Saturday 11 May 2013

First day on site for Hillier @The_RHS Chelsea Flower Show The Arrival of the Treebeard and the Ents

A cool grey morning and a few spots of rain. My first thoughts are for the plane trees at showground. At least they will not be shedding that confounded choking dust that instils a feeling of impending pneumonia on arrival.  Sad news as I am driving to the station: Olympian Andrew “Bart” Simpson has been killed in a sailing accident in San Francisco bay. I first met Andrew in Cascais when I went out to Portugal; to meet The British Sailing Team at the beginning of the Skandia Sail for Gold Chelsea project just before the Beijing Olympics. He was such a nice guy and a great sailor and a wonderful host during my stay in Cascais and again in Weymouth. Have followed his progress ever since. Tragic.
My thoughts heading for London on the train turn to the big trees arriving later today.  I know the guys are on site: Nigel tweeted about covering the site with black polythene: the first job before we mark out the plan an start construction.  The BBC are due to film the arrival of the trees. My concern: I hope they fit. Rick and I have picked some monumental multi-stemmed birches. I normally go for more variety, this year I’m going for repetition.   I they work they’ll look phenomenal; if they are too tall for the Pavilion..............I’m not sure. 

We also picked one very big Cedrus deodara ‘Aurea’. It’s very wide and I’ve planned to use it near to the embankment end of the exhibit. Will it be too heavy and yellow with my crystal fountains?
Maybe I should explain: at the centre of each of the Aqua Corona pools by fibreglass moulding specialists Sui Generis are sculptures in glass an copper by Mehrdad Tafreshi of Quist. These are just being made and they are in my imagination and Mehrdad’s; are they the same?  I see them as fallen or inverted chandeliers in pink crystal: something between Doctor Who and Phantom of the Opera. I wonder how he sees them?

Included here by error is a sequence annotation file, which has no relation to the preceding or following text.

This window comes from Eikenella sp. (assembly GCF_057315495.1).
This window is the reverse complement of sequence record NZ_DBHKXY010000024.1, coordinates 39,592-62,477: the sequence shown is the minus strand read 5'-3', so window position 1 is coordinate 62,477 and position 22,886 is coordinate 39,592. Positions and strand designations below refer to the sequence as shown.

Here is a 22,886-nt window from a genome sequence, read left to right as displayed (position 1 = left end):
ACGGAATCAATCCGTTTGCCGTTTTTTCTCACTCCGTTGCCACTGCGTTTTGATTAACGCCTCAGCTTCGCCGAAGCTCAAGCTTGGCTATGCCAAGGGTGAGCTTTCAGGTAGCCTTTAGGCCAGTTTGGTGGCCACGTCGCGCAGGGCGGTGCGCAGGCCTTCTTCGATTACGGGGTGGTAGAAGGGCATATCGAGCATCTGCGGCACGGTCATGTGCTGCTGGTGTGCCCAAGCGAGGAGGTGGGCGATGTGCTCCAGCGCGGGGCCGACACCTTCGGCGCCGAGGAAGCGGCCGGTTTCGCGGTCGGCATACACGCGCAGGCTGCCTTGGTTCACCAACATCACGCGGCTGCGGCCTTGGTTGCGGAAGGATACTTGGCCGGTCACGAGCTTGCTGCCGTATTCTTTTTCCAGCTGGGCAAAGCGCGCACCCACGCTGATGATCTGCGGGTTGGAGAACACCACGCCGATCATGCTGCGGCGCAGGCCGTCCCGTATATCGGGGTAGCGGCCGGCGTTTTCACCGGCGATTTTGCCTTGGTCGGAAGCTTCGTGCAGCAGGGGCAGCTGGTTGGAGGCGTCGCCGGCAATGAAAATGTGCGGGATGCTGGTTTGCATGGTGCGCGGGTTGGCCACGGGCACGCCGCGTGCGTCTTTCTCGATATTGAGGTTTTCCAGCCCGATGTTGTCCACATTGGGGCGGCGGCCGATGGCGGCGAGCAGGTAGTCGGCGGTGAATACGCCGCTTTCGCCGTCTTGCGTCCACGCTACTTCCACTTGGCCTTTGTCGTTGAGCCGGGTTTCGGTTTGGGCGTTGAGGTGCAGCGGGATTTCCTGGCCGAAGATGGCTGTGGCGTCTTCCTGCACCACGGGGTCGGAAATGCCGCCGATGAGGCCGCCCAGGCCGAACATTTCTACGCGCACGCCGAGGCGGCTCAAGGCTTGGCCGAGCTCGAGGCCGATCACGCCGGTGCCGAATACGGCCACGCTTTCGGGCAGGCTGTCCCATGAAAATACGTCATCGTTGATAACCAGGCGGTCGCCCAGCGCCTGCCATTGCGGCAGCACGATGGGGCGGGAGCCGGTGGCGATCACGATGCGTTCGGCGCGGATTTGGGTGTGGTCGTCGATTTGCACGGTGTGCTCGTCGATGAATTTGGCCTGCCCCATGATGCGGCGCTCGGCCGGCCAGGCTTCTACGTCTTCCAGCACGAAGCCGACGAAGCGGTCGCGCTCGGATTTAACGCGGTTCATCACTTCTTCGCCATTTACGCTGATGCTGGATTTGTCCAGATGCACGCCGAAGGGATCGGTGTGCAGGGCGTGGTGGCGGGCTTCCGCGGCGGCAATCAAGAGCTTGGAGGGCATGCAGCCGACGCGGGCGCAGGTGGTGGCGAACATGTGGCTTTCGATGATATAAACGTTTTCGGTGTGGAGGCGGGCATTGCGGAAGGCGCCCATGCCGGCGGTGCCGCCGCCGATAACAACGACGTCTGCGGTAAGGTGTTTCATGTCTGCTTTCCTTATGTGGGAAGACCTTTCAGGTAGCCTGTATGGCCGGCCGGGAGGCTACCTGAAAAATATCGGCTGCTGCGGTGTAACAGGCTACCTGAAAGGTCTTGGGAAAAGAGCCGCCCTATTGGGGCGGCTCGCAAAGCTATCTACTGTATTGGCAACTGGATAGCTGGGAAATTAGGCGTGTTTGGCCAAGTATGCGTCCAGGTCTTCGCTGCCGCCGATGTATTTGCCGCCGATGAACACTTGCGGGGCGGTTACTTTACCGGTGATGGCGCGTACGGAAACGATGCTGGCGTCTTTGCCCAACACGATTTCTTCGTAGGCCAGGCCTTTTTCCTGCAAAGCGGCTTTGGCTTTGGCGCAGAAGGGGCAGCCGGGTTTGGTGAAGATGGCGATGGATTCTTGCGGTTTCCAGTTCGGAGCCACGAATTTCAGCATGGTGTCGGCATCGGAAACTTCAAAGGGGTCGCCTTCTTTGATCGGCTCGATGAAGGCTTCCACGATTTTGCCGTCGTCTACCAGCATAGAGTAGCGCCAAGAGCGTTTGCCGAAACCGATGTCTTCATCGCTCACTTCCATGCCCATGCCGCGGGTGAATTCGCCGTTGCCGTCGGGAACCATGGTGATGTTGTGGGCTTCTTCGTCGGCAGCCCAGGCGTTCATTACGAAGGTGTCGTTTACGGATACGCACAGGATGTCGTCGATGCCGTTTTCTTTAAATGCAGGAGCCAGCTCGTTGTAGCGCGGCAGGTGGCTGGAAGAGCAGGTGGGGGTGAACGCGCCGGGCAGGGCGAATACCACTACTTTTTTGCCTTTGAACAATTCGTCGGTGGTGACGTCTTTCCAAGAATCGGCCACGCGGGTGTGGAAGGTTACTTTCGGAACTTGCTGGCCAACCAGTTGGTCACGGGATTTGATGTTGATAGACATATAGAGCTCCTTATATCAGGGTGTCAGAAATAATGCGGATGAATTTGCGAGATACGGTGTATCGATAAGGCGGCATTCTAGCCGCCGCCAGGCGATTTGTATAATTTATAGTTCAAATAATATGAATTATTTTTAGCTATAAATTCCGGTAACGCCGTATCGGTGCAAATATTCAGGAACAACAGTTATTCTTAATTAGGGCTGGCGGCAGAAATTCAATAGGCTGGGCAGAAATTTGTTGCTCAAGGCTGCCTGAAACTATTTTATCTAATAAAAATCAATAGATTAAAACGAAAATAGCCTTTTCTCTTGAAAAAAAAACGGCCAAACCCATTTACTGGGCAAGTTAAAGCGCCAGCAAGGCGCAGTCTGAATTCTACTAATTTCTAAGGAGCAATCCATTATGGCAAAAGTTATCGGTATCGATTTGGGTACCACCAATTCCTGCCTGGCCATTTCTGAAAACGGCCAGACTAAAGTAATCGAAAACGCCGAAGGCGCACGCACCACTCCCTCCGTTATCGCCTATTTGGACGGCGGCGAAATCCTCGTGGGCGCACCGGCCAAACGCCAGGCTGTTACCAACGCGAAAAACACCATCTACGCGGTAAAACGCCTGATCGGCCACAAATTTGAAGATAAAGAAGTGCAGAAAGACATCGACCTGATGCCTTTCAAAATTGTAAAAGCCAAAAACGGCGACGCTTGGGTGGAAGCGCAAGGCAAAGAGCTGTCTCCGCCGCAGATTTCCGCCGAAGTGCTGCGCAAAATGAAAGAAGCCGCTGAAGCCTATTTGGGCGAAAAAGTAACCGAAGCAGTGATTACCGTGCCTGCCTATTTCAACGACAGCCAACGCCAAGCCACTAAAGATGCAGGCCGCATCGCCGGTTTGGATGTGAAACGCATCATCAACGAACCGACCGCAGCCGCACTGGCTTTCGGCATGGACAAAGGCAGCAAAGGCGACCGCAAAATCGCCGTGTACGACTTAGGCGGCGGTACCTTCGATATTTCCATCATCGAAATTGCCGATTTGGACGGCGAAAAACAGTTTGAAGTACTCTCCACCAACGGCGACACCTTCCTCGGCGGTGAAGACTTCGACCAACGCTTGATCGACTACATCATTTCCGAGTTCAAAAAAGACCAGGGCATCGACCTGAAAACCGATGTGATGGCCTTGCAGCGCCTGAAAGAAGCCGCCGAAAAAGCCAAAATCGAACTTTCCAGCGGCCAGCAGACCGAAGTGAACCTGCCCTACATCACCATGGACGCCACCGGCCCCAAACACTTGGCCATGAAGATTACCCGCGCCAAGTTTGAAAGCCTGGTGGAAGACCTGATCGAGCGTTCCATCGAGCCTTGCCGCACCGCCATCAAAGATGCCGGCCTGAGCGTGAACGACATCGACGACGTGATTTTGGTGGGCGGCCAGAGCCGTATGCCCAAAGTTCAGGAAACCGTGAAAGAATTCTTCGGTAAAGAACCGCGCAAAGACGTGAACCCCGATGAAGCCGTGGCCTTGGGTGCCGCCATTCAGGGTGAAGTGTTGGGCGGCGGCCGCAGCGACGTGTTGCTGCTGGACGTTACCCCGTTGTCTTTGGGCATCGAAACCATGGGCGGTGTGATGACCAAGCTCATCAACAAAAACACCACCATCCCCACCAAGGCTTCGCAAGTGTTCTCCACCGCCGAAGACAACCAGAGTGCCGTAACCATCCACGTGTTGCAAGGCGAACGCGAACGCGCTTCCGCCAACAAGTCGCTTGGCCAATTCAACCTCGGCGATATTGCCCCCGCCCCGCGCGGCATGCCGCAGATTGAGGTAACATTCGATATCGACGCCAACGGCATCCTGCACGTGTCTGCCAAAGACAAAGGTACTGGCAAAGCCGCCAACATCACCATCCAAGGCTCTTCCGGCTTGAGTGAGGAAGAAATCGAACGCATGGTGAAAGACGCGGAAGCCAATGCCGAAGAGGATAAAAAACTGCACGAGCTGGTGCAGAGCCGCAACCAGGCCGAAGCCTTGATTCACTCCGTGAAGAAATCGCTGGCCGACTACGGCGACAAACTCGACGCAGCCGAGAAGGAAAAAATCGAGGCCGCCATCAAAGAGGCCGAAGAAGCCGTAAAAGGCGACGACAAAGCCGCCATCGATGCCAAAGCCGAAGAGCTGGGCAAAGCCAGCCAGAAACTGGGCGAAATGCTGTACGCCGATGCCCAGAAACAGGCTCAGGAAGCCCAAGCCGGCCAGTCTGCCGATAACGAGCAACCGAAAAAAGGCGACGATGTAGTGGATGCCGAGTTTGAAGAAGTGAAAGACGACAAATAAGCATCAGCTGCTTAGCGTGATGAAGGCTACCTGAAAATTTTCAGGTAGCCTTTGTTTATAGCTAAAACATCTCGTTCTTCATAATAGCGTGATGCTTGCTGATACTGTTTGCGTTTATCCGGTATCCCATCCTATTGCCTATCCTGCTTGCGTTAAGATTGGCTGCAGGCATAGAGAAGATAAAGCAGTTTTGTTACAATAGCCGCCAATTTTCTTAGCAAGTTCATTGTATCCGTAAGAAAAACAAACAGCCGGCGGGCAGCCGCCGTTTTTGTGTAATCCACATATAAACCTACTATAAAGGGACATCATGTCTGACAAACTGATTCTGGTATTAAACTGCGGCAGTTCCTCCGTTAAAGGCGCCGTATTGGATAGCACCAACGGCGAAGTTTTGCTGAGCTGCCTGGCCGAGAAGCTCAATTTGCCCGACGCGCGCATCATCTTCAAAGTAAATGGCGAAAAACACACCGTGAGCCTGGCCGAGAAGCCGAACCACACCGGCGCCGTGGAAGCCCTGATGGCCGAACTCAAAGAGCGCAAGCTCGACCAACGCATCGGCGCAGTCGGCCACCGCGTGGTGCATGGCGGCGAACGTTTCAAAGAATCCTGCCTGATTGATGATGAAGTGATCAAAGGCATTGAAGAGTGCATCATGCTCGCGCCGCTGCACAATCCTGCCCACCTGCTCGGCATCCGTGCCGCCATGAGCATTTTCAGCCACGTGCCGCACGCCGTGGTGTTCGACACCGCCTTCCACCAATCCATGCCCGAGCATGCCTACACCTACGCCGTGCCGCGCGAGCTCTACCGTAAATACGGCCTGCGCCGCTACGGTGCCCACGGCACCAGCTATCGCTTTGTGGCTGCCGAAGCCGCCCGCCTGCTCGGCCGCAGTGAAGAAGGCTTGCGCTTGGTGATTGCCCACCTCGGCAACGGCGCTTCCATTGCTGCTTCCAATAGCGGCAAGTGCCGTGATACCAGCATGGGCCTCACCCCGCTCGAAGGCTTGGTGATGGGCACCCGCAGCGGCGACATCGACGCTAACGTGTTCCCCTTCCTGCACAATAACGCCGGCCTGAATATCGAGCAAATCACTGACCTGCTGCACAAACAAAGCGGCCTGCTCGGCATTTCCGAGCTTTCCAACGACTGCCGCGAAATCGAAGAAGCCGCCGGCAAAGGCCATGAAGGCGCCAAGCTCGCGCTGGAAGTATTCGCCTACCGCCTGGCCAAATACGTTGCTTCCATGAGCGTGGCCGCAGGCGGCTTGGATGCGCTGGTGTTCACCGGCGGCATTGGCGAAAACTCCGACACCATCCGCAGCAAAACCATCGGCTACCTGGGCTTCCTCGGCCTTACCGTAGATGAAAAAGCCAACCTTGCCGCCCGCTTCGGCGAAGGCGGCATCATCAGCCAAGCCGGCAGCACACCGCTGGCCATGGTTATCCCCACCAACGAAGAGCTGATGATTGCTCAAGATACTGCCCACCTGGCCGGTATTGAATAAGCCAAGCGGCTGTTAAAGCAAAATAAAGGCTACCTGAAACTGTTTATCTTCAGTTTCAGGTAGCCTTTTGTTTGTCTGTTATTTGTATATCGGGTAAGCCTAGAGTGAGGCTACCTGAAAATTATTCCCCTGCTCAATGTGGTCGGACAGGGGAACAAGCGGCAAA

In my imagination they demand silver foliage, sapphire ceanothus and soft pink rhododendrons. But is that too safe? This is supposed to be risky after all!
By the time I arrive on site around 11a.m Steve and Luke are with Brian laying out the paving for the pathway. The plan is already marked out: the building looks like a big space. I hope that I’ve left enough room for the planting. The lorry with the trees is in the Pavilion – a very big artic. With very big trees. Help! There is a cameraman and sound man from the BBC waiting to capture the moment.
The sheets are soon off the lorry. Two of the multi-stemmed birches are the first to come off; they are enormous. It’s certainly nerve racking watching Neil lift the rootball with Ben adjusting the straps as necessary an directing from the lorry. Nigel is on the top of the load lifting and pushing the head of the tree to release it from those that lie beneath. We gradually get the tree to the ground and then it takes all of us to “walk” it upright. It reaches to within a few centimetres of the roof of the Great Pavilion; it’s close! We’ve made some makeshift ramps with sand and timber to help the forklift to make the move across the monument plinth. Neil and Nigel are confident; I’m optimistic but can’t help envisaging one of these Ents crashing down and taking the Monument with it. 
Gradually all the trees are coaxed into position. I try to balance the colour and form through the picture. I know if I get this stage right its easier as we work down though the layers.  It’s really important not to have any voids in the upper canopy, or areas where the foliage is just too heavy.  I have to say that our trees have a lot more foliage than most in the showground.

By the end of the day the trees are in position and watered, the path is progressing well. We discuss the levels of the pools and adjust the position of the building. Good progress. 

The boys have set up their camp on site complete with fridge, kettle, mugs and chairs. It has a homely feeling and seems strangely familiar. Have we ever left or is this a continuation of last year. As I head out of the Pavilion I take in the comforting chaos of the outside gardens and the embryo trade stands. Everyone has that focused confusion that I recognise as the key to evolution of this extraordinary place. The dread of Chelsea on the horizon has evaporated; it feels good to be back home on Planet Chelsea!

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